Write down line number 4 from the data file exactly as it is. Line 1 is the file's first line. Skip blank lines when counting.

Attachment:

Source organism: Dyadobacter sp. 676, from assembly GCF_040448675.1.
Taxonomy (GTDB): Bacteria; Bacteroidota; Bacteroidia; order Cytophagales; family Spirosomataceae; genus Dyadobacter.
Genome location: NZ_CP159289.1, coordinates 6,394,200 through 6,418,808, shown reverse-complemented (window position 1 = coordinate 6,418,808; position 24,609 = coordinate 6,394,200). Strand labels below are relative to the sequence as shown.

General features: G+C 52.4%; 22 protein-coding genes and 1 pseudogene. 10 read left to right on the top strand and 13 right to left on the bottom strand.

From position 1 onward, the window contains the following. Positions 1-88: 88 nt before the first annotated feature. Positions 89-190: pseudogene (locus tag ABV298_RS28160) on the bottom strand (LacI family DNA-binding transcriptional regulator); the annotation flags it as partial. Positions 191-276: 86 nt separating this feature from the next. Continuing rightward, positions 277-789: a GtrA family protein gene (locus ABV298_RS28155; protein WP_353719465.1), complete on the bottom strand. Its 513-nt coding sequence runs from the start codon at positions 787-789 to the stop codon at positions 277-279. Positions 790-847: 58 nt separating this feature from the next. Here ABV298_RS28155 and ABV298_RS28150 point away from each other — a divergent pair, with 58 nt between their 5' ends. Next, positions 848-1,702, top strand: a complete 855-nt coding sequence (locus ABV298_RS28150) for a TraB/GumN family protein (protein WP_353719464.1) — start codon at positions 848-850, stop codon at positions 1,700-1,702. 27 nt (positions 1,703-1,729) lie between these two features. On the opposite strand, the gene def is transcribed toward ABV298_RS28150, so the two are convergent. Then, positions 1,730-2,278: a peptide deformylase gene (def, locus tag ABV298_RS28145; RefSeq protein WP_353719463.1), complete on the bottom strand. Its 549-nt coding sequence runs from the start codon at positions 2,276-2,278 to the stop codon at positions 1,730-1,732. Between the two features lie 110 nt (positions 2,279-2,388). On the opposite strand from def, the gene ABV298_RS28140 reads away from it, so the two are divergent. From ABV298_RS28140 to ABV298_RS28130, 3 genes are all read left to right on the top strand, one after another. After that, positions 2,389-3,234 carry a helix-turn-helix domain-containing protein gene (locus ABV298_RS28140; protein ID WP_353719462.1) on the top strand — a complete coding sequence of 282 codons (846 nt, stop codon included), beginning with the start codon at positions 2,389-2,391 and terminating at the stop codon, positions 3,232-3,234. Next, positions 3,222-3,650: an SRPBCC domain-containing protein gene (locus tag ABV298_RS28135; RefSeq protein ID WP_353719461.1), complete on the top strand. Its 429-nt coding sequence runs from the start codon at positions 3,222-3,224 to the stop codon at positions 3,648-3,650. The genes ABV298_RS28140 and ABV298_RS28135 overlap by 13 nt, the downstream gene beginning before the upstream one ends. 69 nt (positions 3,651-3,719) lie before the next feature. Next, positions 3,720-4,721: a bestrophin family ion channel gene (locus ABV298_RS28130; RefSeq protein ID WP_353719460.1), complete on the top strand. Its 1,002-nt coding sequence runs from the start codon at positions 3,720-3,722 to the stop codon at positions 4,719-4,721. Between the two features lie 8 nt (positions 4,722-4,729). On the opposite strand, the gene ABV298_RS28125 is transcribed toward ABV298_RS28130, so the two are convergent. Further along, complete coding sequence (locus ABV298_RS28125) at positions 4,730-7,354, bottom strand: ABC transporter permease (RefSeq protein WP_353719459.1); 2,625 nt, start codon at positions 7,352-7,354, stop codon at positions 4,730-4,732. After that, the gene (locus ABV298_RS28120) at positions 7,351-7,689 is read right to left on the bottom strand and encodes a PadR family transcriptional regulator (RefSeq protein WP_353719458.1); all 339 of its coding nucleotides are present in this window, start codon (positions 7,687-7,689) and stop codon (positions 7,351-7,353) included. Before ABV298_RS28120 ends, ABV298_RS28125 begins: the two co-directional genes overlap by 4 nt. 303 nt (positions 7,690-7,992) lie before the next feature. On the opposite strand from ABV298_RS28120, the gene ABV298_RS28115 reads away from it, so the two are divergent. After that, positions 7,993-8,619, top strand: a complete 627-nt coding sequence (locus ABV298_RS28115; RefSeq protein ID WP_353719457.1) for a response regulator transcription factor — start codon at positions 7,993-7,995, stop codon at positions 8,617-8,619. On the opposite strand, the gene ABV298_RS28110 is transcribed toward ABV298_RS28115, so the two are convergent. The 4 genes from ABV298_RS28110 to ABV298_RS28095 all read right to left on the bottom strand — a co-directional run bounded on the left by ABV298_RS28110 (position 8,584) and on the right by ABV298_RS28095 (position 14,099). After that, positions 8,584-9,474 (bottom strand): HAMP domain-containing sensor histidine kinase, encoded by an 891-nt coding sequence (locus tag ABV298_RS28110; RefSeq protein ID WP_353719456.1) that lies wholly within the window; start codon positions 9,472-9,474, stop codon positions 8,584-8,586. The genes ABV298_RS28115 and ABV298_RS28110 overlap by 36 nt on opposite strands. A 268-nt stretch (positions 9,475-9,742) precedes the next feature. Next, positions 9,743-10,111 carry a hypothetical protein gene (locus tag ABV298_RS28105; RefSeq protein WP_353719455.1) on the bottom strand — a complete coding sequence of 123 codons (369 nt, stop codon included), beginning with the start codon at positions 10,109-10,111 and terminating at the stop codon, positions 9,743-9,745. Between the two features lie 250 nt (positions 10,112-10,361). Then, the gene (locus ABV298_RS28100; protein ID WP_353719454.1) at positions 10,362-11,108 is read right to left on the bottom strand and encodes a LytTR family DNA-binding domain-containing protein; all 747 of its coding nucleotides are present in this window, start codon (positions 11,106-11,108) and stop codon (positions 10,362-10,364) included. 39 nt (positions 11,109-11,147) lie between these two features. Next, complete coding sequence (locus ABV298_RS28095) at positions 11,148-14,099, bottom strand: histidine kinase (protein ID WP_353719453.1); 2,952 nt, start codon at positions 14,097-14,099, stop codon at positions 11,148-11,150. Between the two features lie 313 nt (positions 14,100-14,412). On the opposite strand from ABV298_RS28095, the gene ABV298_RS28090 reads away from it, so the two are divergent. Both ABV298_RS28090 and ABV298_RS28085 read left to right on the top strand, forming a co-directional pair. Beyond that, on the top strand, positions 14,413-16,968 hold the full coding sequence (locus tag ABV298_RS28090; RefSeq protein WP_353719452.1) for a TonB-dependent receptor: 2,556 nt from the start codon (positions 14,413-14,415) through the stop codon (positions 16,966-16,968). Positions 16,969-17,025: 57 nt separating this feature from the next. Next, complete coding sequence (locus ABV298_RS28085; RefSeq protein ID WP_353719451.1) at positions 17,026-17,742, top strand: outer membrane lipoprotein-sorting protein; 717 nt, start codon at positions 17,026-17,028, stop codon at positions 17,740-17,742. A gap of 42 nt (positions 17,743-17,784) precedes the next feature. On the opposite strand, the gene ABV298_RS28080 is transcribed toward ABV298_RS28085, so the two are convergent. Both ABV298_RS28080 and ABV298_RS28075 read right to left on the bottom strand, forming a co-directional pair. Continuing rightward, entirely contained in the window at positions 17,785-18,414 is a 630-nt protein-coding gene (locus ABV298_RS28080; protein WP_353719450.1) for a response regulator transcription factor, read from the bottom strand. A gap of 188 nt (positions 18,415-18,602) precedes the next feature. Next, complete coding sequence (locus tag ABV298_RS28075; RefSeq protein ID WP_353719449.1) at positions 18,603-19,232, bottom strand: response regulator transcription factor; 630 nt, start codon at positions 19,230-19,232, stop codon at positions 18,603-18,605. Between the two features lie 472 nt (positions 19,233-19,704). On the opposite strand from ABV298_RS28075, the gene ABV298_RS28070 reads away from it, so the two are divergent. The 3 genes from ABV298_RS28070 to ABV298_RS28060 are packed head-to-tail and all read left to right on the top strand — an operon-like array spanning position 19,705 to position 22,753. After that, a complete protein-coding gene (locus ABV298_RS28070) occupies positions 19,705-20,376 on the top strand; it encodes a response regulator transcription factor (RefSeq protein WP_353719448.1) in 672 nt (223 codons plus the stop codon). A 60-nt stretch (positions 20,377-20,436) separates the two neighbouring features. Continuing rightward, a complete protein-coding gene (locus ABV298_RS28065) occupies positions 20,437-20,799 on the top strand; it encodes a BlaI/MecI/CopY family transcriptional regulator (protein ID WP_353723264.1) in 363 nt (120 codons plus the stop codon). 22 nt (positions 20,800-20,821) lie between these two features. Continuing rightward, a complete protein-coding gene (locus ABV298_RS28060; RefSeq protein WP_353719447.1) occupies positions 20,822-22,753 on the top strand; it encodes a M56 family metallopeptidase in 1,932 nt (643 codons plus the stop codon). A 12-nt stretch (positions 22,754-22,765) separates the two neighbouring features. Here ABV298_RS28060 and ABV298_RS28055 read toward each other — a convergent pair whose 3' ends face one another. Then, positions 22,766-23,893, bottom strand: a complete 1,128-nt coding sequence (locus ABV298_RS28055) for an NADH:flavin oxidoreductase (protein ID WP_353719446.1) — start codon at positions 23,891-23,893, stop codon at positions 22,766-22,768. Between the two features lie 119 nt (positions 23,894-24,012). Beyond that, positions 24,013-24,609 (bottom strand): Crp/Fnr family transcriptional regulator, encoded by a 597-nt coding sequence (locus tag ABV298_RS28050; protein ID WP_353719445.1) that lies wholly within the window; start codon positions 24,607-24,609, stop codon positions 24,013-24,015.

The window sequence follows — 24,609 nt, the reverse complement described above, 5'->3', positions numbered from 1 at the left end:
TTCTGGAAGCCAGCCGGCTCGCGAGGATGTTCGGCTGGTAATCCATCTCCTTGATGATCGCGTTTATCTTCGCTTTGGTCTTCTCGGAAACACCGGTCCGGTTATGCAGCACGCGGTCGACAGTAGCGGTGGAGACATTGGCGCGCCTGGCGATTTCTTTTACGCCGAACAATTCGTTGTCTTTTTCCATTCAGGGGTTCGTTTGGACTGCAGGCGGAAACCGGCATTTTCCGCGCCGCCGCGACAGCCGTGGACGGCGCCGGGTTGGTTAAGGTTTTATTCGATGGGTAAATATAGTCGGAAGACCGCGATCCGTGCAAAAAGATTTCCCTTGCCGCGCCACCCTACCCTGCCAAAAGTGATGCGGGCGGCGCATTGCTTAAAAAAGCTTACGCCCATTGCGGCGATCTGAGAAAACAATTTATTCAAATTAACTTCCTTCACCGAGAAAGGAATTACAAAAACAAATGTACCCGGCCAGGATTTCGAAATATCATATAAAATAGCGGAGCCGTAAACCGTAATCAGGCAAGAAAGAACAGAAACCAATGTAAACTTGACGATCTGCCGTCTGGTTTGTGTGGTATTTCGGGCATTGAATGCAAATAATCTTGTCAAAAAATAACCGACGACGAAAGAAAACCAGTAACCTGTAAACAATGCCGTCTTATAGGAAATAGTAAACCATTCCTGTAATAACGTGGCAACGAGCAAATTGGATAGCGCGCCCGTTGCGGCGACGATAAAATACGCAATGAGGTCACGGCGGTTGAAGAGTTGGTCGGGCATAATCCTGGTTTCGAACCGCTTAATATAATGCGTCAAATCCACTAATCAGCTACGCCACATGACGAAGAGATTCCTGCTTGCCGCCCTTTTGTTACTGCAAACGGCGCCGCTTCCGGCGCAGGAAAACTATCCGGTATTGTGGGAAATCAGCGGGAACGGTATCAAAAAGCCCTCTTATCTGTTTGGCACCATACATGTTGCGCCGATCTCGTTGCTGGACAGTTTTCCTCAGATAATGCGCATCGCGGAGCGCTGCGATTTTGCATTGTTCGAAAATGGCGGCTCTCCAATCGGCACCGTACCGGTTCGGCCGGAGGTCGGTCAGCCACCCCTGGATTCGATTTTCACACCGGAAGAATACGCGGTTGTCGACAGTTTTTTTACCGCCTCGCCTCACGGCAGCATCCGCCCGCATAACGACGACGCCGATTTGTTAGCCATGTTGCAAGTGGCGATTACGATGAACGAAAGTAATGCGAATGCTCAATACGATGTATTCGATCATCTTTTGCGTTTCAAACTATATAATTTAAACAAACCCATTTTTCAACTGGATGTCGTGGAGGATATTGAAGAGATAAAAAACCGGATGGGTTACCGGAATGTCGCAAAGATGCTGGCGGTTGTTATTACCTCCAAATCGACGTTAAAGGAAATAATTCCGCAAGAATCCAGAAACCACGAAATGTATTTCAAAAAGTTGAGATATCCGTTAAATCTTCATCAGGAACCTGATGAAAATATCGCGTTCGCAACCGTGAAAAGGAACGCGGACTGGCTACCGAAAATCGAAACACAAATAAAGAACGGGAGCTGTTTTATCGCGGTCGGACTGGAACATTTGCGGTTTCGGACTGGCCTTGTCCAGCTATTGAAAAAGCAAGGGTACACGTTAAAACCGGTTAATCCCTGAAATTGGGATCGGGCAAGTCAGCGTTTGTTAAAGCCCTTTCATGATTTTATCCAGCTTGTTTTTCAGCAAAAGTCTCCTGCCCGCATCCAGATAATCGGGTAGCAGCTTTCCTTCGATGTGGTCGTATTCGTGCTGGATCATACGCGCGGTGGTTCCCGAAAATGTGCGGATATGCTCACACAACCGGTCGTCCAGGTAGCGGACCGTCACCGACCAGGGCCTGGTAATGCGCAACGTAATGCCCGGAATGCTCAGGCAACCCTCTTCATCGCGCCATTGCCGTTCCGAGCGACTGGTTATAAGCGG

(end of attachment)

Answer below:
General features: G+C 52.4%; 22 protein-coding genes and 1 pseudogene. 10 read left to right on the top strand and 13 right to left on the bottom strand.